Spring time brings out the best in people especially when it’s for a cause such as cancer. A ‘Relay-for-Life’ in Orange, CT drew a big crowd with an all night event even with the cool temperatures Friday evening. Tents were set up in the center of the walking path and looked like ‘occupy Orange’. That’s what cancer does when it comes – it takes over your life.
Cancer in all its variations, becomes too familiar in a wish-it-would go-away kind of way. If it hasn’t effected you personally, maybe it has to someone you care about. Survivor stories are the ‘good news’ stories, but even those come with tumultuous waves of comparisons between life before and after, living with cancer with the many side effects from treatment.
I can only imagine my own reaction if I learned I had cancer – starting with uncertainty and fear for all the unknowns. My aunt died of bladder cancer after a year-long fight where her body began a systematic shut down. The diagnosis was bad enough, but the chain of events, starting with surgery for bladder removal and hysterectomy, eventually caused her bowls to back up.
Years ago before Aunt Vivian passed away I participated in my first ‘Relay For Life’ in Southington. Meteorologist Dr. Mel Goldstein of Connecticut’s WTNH, was the guest of honor, and he spoke about his battle with multiple myeloma, a form of bone cancer that affects the body’s immune system.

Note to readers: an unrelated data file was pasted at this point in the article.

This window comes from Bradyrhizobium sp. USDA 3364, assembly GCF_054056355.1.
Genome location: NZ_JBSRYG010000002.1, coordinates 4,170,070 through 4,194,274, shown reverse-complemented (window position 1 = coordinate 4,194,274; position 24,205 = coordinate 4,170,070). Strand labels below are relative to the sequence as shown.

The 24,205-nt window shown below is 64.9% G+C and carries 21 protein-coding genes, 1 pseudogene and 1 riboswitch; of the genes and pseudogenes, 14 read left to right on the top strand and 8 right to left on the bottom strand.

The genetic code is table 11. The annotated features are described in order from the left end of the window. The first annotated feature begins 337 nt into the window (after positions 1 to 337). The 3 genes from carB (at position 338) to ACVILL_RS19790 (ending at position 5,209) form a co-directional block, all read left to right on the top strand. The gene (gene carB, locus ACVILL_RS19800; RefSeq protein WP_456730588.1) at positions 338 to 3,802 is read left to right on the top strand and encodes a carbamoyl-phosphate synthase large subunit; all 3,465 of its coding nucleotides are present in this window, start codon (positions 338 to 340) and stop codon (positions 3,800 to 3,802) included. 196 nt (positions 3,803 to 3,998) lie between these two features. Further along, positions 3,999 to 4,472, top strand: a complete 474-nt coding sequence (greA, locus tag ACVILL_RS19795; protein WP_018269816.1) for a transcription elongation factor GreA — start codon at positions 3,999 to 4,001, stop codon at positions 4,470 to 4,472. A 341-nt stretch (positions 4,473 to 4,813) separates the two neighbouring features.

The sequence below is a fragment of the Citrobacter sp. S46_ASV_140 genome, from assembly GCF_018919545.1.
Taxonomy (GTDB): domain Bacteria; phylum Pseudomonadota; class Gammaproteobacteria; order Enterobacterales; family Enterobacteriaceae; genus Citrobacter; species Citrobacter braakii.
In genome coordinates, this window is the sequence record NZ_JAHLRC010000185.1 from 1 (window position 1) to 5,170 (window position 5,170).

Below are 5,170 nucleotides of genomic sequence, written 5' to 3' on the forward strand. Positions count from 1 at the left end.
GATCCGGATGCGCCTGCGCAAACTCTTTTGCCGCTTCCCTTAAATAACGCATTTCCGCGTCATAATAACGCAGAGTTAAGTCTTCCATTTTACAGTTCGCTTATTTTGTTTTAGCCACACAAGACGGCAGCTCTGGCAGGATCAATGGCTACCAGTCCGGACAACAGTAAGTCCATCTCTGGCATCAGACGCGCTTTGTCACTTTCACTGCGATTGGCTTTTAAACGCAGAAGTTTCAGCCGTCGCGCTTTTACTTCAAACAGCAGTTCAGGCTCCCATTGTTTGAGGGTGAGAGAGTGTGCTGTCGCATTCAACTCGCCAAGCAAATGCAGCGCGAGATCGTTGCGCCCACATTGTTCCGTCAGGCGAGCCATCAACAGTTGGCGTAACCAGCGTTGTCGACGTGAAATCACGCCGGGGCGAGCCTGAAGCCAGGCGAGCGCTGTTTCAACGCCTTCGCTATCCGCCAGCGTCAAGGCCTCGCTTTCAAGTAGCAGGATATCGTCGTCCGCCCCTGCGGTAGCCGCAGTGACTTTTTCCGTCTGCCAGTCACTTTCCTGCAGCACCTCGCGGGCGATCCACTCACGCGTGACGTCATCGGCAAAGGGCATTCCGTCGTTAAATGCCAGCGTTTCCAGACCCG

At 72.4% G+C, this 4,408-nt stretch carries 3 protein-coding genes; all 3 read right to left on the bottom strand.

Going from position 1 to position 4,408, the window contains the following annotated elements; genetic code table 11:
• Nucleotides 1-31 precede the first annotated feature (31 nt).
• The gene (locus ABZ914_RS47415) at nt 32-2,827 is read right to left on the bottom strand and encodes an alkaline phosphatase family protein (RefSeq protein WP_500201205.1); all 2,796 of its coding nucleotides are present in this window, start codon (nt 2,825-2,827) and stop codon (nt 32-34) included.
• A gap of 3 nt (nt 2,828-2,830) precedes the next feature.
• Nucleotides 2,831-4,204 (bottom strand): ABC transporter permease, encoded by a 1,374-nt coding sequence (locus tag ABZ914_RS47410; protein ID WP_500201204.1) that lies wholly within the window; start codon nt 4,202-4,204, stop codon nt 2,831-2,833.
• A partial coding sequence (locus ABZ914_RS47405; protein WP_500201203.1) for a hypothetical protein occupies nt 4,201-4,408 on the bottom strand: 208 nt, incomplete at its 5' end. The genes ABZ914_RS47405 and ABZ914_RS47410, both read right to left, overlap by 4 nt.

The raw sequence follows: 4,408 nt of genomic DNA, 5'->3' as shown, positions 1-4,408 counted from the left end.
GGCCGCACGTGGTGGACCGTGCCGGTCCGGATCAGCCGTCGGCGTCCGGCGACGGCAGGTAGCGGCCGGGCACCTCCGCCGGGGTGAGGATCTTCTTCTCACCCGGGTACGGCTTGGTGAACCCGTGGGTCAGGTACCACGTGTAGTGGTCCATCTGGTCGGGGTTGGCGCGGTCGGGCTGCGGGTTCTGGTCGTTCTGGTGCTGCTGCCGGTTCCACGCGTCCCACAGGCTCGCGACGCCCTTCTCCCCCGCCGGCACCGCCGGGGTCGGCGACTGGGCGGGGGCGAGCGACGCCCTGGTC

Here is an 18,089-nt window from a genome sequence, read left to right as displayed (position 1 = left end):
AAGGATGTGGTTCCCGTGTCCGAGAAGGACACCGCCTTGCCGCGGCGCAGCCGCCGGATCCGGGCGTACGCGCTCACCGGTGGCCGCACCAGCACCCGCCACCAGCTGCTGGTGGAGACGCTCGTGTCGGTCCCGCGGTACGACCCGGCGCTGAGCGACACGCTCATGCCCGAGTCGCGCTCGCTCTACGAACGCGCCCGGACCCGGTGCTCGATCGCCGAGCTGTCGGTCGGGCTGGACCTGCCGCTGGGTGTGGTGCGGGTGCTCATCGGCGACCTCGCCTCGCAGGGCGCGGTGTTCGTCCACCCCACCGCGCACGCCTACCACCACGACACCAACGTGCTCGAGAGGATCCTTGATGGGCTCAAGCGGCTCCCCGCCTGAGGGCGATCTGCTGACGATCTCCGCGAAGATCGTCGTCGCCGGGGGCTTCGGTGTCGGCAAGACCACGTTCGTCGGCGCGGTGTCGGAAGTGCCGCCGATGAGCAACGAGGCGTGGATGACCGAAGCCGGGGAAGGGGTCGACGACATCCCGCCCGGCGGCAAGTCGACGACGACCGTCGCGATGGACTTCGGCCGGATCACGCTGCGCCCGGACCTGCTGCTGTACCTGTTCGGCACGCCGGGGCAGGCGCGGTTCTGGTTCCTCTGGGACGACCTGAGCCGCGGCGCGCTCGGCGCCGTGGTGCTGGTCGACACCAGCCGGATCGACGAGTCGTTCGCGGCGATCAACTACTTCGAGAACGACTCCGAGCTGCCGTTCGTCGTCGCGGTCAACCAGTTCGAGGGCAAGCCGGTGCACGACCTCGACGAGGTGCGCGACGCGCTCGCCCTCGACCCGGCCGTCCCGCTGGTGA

Goldstein was a role model for cancer patients, maybe because of public persona, and perhaps because he was by nature, a cheerful person. He fought his disease with strength and humility, working while in treatment. Not everyone has that fight in them given the challenge that cancer presents.
My 2nd ‘Relay For Life’ came as a request from a a co-worker who has both a nephew and mother facing challenges.
So many teenagers walked the laps and when it grew dark, the mood quieted down.
Names of countless people were read after the luminary ceremony. Loved ones were called out and I could picture who they were – mom, grandma, nanna, uncle, aunt, friend, brother, son, and daughter being said over and over again.
White bags containing candles for luminaries were marked with ‘miss you’ and ‘love you’ messages and hearts colored red symbolizing loved ones, now gone.
Cancer is a war being fought in every town and it doesn’t care what age you are or if you can afford it. Cancer recruits the unknowing. Once detected, I think you have to fight with every bit of energy, whether you’re up for the fight or not. If you have people who care, lean on them – it’s life affirming to do so.
There’s no shame in feeling vulnerable. My aunt was strong until the end – and when it was time to let go she did.